As for the Christmas ads, the archdiocese says it hopes the U.S. District Court for Washington, D.C., will issue an injunction and order W.M.A.T.A.to accept the ads for this Advent, which begins December 3.
The rejected advertisement promotes the Archdiocese of Washington's annual "Find the Perfect Gift" initiative.
The Archdiocese of Washington is suing Metro after the transit agency rejected its Christmas season ads that urge worshippers to "Find the Perfect Gift". Chieko Noguchi, the spokesperson of the church said the metro advertisement was particularly made to avoid such a scenario. "In terms of visibility, reach, and frequency, no other media type provides a substitute for bus advertising in the metropolitan area, especially with regard to the audience the Archdiocese most wants to reach with the "Find the Perfect Gift" campaign".
However, the ad might have been caught by another WMATA rule that broadly proscribes "advertisements meant to influence members of the public regarding an issue on which there are varying opinions".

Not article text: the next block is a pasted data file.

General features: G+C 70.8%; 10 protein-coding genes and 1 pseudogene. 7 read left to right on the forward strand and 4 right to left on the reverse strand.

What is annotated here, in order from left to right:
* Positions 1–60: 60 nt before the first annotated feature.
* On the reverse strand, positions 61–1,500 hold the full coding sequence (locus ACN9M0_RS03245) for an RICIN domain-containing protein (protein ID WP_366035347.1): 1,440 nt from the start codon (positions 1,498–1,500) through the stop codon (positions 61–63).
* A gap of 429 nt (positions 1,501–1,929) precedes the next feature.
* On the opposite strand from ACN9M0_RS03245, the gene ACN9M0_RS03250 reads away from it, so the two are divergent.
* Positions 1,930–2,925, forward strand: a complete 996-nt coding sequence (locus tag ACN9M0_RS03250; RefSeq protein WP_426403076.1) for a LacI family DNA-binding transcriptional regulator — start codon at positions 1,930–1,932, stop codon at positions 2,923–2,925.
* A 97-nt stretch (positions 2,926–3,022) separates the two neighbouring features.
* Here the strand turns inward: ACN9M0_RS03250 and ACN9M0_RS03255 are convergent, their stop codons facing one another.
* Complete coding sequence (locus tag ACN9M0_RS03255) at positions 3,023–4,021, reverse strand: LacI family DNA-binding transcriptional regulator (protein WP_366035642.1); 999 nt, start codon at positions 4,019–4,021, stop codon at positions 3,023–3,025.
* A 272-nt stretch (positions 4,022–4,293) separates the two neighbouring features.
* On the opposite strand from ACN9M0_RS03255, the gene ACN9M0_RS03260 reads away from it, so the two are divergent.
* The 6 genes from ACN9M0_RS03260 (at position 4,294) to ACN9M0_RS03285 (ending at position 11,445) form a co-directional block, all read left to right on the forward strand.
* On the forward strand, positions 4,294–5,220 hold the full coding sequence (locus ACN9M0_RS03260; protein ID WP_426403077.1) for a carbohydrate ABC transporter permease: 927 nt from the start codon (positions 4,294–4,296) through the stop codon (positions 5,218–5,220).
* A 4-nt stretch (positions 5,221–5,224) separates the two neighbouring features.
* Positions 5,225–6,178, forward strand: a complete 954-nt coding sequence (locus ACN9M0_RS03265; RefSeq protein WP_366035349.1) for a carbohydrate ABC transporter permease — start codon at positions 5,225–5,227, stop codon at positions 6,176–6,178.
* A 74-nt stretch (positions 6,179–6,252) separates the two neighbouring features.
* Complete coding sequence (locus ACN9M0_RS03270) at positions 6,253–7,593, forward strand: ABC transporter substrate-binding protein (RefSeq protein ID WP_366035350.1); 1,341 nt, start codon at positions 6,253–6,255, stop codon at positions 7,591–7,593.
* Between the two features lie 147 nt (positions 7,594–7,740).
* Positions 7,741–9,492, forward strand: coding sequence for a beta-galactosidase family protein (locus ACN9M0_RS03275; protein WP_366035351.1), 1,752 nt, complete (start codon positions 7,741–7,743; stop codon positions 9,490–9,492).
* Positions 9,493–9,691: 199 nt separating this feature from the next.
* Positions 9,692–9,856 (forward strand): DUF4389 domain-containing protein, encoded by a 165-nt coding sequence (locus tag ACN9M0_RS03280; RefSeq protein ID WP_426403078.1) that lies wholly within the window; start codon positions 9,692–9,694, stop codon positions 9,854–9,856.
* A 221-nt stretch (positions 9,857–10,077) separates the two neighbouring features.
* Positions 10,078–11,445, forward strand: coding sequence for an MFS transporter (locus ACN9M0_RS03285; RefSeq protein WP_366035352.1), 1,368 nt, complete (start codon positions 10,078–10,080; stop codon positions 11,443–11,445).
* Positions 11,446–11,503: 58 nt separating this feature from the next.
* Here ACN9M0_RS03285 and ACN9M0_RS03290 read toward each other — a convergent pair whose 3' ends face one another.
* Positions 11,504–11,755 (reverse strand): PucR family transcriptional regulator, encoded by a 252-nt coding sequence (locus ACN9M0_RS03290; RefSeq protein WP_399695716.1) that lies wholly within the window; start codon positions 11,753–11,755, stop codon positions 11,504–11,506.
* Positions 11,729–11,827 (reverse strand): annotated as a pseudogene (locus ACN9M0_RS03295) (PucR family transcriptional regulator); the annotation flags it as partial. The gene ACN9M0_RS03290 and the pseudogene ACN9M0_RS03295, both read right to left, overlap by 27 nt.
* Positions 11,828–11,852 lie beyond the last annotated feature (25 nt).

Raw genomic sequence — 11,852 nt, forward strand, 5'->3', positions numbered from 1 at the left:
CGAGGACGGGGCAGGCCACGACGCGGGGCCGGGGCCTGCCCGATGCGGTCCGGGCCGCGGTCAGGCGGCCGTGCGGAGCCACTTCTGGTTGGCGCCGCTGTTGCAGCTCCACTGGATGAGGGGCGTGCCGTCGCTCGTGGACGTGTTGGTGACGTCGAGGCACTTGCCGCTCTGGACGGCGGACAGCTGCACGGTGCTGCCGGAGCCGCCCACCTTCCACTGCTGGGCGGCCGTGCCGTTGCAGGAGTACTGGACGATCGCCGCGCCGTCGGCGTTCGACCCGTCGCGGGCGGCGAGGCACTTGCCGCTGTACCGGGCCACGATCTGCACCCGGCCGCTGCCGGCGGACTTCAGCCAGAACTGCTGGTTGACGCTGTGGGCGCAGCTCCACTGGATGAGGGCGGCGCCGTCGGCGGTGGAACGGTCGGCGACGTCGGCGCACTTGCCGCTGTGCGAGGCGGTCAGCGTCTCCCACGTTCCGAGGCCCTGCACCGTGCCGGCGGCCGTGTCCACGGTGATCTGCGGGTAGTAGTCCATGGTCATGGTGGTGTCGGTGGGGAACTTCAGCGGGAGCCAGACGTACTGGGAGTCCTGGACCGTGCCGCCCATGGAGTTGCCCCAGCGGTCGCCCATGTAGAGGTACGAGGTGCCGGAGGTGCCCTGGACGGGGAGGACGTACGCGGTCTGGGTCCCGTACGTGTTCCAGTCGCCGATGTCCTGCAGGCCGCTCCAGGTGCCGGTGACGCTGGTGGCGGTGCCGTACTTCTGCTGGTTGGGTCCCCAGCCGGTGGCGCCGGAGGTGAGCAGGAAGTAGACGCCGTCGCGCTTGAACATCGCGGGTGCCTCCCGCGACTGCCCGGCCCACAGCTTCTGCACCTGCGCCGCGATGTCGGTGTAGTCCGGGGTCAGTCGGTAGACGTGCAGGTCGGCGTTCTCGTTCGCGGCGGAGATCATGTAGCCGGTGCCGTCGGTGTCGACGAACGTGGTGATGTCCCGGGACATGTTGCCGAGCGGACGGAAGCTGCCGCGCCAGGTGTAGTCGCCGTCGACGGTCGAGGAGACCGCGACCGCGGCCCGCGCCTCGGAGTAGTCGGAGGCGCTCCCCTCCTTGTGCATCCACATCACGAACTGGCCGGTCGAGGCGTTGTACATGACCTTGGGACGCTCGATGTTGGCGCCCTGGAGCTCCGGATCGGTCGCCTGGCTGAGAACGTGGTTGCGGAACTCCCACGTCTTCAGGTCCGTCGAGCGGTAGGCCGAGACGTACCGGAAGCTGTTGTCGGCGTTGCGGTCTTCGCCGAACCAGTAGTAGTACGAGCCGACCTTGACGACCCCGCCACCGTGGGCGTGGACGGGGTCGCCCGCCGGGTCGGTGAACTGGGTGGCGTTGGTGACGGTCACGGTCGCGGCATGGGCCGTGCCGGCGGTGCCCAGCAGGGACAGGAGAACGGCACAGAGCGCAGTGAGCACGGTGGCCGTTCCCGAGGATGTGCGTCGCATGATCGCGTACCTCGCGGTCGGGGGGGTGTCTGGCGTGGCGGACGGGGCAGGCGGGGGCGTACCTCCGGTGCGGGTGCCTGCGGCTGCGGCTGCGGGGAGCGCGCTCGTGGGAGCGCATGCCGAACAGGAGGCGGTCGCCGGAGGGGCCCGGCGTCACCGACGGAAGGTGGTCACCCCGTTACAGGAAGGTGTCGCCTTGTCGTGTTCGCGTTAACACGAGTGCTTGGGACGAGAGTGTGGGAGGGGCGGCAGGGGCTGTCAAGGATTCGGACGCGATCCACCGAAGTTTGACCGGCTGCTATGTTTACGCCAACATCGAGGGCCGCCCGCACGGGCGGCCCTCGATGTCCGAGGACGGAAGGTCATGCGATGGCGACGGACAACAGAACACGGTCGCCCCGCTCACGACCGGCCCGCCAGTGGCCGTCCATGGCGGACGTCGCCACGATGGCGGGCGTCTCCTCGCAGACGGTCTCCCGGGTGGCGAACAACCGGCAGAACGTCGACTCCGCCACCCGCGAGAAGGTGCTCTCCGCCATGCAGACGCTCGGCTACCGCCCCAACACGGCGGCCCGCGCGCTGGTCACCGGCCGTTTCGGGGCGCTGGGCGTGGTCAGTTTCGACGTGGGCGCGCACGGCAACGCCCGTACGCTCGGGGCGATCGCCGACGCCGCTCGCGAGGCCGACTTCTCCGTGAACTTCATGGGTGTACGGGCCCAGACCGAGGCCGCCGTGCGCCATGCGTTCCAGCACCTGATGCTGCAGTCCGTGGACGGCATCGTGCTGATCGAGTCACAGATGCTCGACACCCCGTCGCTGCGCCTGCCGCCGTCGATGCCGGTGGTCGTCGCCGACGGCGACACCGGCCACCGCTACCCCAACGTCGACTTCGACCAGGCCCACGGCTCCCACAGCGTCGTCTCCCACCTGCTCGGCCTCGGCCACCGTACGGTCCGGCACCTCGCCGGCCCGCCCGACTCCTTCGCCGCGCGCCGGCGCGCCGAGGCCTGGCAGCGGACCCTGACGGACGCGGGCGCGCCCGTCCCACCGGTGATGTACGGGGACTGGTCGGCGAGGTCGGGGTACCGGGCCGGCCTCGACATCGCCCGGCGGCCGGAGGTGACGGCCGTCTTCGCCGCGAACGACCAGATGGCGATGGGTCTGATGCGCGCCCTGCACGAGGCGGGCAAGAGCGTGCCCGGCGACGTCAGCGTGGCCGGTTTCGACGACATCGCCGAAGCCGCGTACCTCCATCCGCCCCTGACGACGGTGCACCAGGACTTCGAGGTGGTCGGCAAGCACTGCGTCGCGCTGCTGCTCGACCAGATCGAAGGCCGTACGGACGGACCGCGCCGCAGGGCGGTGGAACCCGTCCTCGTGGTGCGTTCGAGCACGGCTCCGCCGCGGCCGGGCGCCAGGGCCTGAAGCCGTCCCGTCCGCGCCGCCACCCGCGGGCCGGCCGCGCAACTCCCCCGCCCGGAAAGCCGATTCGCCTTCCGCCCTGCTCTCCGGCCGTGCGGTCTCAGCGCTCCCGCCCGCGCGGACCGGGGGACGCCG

The ad shows a group of shepherds walking up a mountain and encourages Metro and bus passengers to visit a church this Christmas season. The Archdiocese did not propose an ad to be featured by WMATA again until the 2017 Christmas ad.
Kim Fiorentino, the General Counsel, and who is also Chancellor of Archdiocese of Washington, said that this rejection of the advertisement is a violation of free speech. The Archdiocese also argues the policy is inconsistent, because WMATA accepted ads for the Salvation Army and Yoga.
The Archdiocese is now suing Metro over the banning.
"To borrow from a favorite Christmas story, under WMATA's guidelines, if the ads are about packages, boxes or bags ... if Christmas comes from a store ... then it seems WMATA approves", Ed McFadden, communications secretary for the archdiocese, said. Unsurprisingly, the archdiocese explained that it "could not conceive of a way to adjust the advertisement given the goal and message of the campaign".
Mcfadden explained that giving the ad a commercial theme and still retaining the intended message would be impossible.